PHF taps ex-USA Hockey leader as commissioner

    Greg Wyshynski is ESPN’s senior NHL writer.

Reagan Carey has been named the new commissioner of the Premier Hockey Federation, the professional women’s hockey league announced Tuesday.

Carey previously served as USA Hockey’s director of women’s ice hockey from 2010 to ’18, overseeing the U.S. women’s national teams that won Olympic silver in Sochi and gold in PyeongChang. Carey was also general manager of the women’s national team.

She becomes the third commissioner in league history, succeeding Tyler Tumminia, who served for two seasons and oversaw the organization’s rebranding from the National Women’s Hockey League to the PHF.

After stepping down from USA Hockey in 2018, Carey worked as a consultant outside of hockey while volunteering to help the sport at the grassroots level.

“It wasn’t something I was pursuing. But when the opportunity came and people shared with me a little bit more about what they were looking to do, I got more involved,” Carey told ESPN on Monday. “I understood what they were looking to do and some of the needs they had. My career experience and my passion for growing the sport align really well with what the board has already started here.”

A search committee chaired by Tobin Kelly of the PHF board of governors interviewed a variety of candidates.

“What stands out about Reagan Carey is not only her incredible depth of experience in the world of women’s hockey but the collaborative approach she brings to the position,” Kelly said.

Carey, who officially becomes commissioner on May 10, takes over the PHF during a critical time for the league, which is entering its eighth season.

The PHF’s board of governors announced a commitment to invest more than $25 million in the league over the next three years. The salary cap for 2022-23 will be a record $750,000 per team, with a floor of $562,500.

It’s expected the PHF will grow from six to eight teams for the 2022-23 season, with speculation that one expansion team will be in Montreal and another will be based in a U.S. city.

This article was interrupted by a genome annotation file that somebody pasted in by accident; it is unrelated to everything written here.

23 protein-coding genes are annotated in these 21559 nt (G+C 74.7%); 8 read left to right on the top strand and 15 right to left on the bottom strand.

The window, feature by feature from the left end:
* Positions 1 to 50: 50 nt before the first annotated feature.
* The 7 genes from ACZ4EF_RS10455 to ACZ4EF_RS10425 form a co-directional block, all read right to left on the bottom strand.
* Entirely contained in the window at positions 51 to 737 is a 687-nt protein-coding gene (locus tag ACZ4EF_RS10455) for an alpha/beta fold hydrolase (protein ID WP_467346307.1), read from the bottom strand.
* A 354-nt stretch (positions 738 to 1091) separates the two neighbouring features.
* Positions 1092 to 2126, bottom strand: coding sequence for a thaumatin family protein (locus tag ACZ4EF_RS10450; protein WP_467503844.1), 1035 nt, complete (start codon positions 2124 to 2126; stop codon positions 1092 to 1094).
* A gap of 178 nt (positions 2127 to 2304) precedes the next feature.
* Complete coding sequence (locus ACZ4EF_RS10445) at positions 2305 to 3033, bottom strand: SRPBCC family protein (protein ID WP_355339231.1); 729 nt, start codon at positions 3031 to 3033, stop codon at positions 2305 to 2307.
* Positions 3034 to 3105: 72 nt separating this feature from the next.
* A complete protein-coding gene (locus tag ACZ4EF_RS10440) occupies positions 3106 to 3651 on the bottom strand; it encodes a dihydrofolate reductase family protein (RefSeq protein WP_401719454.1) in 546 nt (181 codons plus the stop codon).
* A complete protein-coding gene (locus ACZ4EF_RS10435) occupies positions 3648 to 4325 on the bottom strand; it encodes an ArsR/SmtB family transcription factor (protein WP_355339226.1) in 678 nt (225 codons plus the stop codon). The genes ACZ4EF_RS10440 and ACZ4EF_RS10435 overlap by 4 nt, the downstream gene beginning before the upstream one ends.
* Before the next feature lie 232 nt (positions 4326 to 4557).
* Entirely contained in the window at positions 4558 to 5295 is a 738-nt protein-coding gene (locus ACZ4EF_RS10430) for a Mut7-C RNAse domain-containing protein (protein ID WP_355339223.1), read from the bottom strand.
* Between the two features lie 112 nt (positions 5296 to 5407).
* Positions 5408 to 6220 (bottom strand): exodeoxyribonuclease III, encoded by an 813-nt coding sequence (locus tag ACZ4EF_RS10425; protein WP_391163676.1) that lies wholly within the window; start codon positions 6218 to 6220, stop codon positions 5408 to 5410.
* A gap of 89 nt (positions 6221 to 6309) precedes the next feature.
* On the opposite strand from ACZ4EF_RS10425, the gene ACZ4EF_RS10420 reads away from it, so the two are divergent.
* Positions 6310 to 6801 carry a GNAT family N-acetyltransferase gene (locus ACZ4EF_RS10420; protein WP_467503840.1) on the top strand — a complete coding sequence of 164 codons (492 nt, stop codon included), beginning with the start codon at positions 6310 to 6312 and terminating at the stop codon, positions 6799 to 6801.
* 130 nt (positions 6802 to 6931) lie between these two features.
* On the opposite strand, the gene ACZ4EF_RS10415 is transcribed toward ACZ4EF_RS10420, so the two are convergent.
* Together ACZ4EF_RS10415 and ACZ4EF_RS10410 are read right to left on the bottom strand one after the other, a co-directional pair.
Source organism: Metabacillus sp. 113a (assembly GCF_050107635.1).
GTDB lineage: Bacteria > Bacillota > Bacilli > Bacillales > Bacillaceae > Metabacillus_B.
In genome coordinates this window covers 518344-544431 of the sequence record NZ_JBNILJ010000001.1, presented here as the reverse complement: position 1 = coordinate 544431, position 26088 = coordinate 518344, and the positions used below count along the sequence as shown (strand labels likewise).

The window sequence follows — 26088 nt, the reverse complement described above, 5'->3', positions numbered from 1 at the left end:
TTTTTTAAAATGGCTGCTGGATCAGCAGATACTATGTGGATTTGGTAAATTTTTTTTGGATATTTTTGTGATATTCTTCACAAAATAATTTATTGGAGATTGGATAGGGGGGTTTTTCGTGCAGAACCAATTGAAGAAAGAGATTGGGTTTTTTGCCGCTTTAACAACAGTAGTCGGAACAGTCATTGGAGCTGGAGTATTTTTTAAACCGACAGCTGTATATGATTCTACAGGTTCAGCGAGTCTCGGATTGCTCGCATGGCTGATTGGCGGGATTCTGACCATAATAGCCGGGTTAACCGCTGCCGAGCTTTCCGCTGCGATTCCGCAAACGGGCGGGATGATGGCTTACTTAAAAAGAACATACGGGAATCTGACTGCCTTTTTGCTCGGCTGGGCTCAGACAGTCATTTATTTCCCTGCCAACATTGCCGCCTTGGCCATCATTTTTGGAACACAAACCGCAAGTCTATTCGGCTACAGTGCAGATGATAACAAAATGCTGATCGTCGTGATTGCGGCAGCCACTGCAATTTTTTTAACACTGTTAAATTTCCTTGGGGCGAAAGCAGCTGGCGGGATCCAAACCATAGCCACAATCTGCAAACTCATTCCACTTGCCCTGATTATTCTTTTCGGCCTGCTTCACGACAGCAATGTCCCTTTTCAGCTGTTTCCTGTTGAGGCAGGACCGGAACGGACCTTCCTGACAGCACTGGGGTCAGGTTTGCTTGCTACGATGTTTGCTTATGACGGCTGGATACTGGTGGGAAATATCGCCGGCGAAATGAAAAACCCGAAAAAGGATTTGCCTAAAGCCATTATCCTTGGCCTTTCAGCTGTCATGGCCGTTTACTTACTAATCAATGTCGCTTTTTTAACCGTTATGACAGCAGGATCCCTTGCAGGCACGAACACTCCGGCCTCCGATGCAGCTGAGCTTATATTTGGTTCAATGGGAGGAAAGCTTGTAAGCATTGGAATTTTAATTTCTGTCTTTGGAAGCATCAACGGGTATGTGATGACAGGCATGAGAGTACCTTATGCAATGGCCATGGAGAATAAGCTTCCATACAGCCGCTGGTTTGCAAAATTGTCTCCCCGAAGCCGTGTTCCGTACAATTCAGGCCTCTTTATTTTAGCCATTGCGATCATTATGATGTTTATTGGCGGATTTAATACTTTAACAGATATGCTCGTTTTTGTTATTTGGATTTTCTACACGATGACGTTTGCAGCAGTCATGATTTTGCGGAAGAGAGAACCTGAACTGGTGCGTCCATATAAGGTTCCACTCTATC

“I don’t have an answer for you at the moment, but I know it’s something that’s a priority and hopefully we’ll be able to provide some updates in the near future here,” Carey said.

It’s also expected that the PHF will have some competition this season. The Professional Women’s Hockey Player Association plans on launching a six-team league of its own in January 2023. The PWHPA, comprised of women’s national team players from the U.S. and Canada, was in talks about a partnership with the PHF earlier this year but ultimately opted not to work with the league.

Carey called the arrival of a rival league part of a “really positive time for women’s hockey” because it gives more options to players.

“I hesitate to say we’re competitors. I hope we can partner and support each other in the same way that Hockey Canada and USA Hockey do. You battle it out on the ice, but behind the scenes, that collaborative mentality is what allowed us to make a lot of advancements in our sport,” Carey said. “If you’re working to advance the sport of women’s hockey, then you’re a teammate, regardless of what logo or entity you represent. My hope is that the dialogue is all positive.”

Carey worked with many of the PWHPA players at USA Hockey, including during a 2017 wage and benefits dispute that almost led to a boycott of the world championships. Carey said she has taken lessons from that time with her as she prepares to head up the PHF.

“Just harnessing the power of passion is an important lesson, but it’s also about communication and trust and transparency is important to me,” Carey said. “I think all of those things, as we move forward, are going to be critical to the success with the PHF.”

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